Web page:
million STDs. Since studies from 1996-2000 estimated 15 million and 19.9 cases respectably (although different methods were used to collect data) the problem may be getting worse. Topping the list of most common ones? HPV.
This is the deal: The human papillomavirus is an infection that carries 70 different strains that can infect the mouth and/or genital area and is typically transmitted through skin-to-skin contact. Dubbed the "socially acceptable STD" 80 percent of the population has carried it at some point. Most of the time the infection is harmless, symptom-free, and clears up on its own; in fact, you may only know you have it if your pap smear comes back irregular (you could still be infected if it doesn't). However, some strains are more serious because they can cause genital warts, cervical cancer, and even throat cancer if they go untreated.
So given the odds of contracting it are fairly high, the protocol on disclosing it is murky. It's one thing to deal with the news on your own but telling your partner? A whole different, awkward story. "I've had HPV on and off throughout my life and have never told my boyfriends and probably never will," says Carol, 38, Brooklyn, NY. "The stigma of having an STD is too embarrassing."
Says Jill, 33, Los Angeles, CA: "My ex boyfriend had it and never told me until after we broke up which really pissed me off. Thankfully I see my GYN once a year but I feel like he robbed me of information I deserve to know about."
According to sex therapist Ian Kerner, Ph.D., author of "He Comes Next", the choice to disclose HPV is a personal and ethical one and many professionals are divided on the issue. "One of the reasons people don't share that information is because they're fearful of their partner's reaction especially if he or she has no experience dealing with the issue."
And science substantiates that fear: An unsurprising report published in the journal "Perspectives on Sexual and Reproductive Health" found that the shame associated with STDs is very real. So. Do you absolutely, positively have to tell your partnrr if you have HPV?
"The short answer is no," says Irwin R. Goldstein, M.D., Professor of Obstetrics and Gynecology at New York University Langone's Medical Center. "HPV is really blown out of proportion and there is no need to feel embarrassed about it or in most cases, even disclose it. For one thing, there's not much you can do to prevent HPV. Wearing a condom won't really help since it's rarely transmitted through seminal fluid. And Gardasil is short-sighted because it only takes care of four of the 70 strains, some of which are very high-risk. At this point, doctors aren't even trying to prevent HPV; they're trying to prevent cervical cancer."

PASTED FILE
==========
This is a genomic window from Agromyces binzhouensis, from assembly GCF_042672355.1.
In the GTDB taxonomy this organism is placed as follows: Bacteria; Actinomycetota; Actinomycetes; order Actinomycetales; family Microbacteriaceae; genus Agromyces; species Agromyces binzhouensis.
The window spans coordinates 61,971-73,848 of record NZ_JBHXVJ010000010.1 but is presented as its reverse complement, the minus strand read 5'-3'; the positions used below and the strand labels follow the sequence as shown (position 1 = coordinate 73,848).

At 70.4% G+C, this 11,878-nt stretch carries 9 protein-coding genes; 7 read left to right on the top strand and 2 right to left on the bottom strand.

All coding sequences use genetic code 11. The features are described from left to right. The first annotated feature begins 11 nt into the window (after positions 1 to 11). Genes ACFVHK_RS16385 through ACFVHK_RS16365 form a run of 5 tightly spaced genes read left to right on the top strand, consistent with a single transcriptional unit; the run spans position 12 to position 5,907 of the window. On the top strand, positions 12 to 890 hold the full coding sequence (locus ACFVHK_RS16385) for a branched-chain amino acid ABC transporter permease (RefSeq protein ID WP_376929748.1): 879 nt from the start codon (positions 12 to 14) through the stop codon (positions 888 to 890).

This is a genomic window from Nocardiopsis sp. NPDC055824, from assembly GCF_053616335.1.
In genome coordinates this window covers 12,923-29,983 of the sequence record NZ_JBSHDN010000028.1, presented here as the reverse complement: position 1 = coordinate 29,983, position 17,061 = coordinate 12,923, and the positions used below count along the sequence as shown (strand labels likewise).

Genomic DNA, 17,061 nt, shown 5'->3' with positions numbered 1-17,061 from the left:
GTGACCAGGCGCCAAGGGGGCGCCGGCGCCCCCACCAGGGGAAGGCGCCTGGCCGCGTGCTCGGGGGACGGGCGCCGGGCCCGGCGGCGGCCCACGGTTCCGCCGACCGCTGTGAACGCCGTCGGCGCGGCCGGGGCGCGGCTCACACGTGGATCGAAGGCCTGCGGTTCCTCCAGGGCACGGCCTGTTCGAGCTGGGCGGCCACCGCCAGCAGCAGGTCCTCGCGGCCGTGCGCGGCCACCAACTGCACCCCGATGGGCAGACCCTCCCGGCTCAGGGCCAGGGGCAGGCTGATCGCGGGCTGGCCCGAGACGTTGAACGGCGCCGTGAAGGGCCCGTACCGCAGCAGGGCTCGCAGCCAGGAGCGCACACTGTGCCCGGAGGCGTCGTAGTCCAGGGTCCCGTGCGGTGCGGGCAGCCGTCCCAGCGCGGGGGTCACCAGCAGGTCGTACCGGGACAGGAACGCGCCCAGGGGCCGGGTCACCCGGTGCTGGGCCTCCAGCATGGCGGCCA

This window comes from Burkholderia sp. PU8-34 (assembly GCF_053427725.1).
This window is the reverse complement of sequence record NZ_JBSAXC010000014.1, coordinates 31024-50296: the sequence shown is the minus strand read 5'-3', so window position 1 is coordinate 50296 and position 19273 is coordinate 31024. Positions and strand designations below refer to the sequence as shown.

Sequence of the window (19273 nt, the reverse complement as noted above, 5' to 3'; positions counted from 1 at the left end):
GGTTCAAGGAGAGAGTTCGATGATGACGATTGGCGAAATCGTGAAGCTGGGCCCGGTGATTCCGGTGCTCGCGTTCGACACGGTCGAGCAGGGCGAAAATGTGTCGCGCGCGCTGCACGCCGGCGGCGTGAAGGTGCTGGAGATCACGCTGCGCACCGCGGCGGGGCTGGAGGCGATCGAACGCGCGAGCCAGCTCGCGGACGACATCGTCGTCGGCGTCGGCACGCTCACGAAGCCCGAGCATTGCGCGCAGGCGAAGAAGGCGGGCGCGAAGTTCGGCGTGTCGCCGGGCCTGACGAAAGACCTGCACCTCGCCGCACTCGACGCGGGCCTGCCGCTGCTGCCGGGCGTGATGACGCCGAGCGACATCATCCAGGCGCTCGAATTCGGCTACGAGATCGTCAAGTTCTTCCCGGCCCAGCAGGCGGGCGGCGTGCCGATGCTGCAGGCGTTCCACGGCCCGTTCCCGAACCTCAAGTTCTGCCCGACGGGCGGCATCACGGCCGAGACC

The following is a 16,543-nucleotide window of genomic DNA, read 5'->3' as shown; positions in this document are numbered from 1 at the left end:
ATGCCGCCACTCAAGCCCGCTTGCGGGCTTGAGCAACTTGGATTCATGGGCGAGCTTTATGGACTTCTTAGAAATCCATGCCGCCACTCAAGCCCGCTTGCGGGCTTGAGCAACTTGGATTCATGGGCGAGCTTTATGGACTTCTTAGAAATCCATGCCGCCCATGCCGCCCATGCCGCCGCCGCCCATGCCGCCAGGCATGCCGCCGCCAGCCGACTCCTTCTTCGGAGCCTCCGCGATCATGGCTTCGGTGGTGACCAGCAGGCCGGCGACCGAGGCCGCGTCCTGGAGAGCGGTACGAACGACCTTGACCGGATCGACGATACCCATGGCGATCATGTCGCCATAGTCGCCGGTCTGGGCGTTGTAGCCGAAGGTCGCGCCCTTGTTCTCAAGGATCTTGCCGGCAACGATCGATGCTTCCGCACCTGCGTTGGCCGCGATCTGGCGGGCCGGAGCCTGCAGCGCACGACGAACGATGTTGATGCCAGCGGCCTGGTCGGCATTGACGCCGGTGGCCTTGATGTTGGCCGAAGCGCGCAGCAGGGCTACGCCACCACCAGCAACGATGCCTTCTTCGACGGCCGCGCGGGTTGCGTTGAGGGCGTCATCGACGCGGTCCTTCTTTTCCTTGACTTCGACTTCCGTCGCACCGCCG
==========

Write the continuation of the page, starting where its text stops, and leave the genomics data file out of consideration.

"The exception: If your HPV causes genital warts you should probably tell your partner," says Goldstein. "However, warts themselves are not associated with cancer, they're removable, and lots of people only have one outbreak for their entire lives."
If you do feel more comfortable telling your partner you have it, you don't have to be all, "IhaveHPVcanyoupassthepoupon?" about it. According to Beverly Hills based sex and marital therapist Bethany Marshall, Ph.D., the first step is educating yourself about the issue so you have all the information. Then, pick a time when you're both relaxed (i.e.: not in the throes of passion) and say something like, "We've been dating for a bit so we should swap health information. I got the results back from my latest pap smear and I have HPV." Then pause to let him process. "By framing the conversation as if you both have a responsibility to disclose, you normalize the issue," says Marshall. "The bright side is, you can gauge how well your partner deals with life's challenges." You can also point him to the Center for Disease Control's HPV fact sheet here.
Most importantly: Decide how you feel about your HPV before you tell your partner. If you're not cool with it, why would anyone else be?